Nursing has always held health equity as a critical value in many ways. Nurses strive to deliver the best care to all patients, independent of socioeconomic status, gender, race, or other factors.
Health equity arguably gets even more attention than in the past. And that attention also occurs in nursing schools, where nurses are presented with the concept of health equity.
“Fair and Just Opportunity”
Health equity, according to the Centers for Disease Control and Prevention (CDC), “is the state in which everyone has a fair and just opportunity to attain their highest level of health.” Educator Jessica Alicea-Planas, PhD, MPH, RN, of the Egan School of Nursing and Health Studies at Fairfield University in Fairfield, Connecticut, echoes that sentiment, defining health equity as “ensuring that everyone has an opportunity to live whatever they feel their healthiest life should be.”
“Equity should mean that people have the opportunity to get what they need when they need it,” notes Alicea-Planas, associate professor of nursing at Egan and practicing nurse at a community health center in Bridgeport, CT. “That’s something that has historically been lacking for certain communities within our healthcare system.”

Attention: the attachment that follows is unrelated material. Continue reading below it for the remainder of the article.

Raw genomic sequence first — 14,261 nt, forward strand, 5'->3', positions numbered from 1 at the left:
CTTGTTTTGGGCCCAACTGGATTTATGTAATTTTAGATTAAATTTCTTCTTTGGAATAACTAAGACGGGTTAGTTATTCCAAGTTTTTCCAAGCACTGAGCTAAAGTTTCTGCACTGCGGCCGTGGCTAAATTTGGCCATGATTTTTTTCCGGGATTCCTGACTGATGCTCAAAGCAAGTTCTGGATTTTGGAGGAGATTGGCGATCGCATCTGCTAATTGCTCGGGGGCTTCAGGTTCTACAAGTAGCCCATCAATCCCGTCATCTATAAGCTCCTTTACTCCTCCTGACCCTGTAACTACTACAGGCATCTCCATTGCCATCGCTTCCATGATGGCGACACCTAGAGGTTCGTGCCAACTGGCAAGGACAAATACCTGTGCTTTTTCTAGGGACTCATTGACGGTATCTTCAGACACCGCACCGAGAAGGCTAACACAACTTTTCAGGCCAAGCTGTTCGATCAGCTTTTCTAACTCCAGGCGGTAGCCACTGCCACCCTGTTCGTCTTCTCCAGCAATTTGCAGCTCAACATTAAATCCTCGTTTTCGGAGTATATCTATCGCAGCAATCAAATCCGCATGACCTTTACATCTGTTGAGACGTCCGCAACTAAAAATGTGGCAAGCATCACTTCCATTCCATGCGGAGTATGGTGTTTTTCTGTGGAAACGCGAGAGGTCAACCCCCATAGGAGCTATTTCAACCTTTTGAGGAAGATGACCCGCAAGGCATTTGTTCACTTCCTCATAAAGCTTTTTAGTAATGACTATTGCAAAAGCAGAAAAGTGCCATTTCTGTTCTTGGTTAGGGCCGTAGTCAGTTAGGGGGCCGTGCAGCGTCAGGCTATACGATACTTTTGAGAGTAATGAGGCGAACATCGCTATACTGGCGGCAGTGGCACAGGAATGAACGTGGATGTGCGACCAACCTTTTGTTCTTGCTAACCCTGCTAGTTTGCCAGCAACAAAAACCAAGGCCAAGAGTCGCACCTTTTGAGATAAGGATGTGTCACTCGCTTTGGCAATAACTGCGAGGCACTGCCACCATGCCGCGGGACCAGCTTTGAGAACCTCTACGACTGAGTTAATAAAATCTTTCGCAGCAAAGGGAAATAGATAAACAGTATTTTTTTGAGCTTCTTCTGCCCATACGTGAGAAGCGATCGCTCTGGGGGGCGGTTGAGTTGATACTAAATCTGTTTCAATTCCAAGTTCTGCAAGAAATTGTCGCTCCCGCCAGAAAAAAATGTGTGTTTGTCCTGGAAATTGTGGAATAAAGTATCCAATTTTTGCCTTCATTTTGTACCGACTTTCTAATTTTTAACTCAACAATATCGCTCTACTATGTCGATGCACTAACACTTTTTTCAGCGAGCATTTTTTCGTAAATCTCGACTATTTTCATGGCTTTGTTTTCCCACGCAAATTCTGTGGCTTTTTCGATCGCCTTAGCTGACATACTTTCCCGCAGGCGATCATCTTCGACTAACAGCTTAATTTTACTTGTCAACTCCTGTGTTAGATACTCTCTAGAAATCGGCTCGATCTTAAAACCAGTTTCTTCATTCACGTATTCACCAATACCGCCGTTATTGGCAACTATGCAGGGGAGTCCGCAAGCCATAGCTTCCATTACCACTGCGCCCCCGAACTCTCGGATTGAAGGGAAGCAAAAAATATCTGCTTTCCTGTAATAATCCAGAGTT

Health equity means that “everyone has the ability and opportunity to be healthy and to access healthcare to help them maintain health,” says Latina Brooks, PhD, CNP, FAANP, associate professor at Frances Payne Bolton School of Nursing, Case Western Reserve University, Cleveland, Ohio. Brooks also directs the MSN and DNP programs at Frances Payne.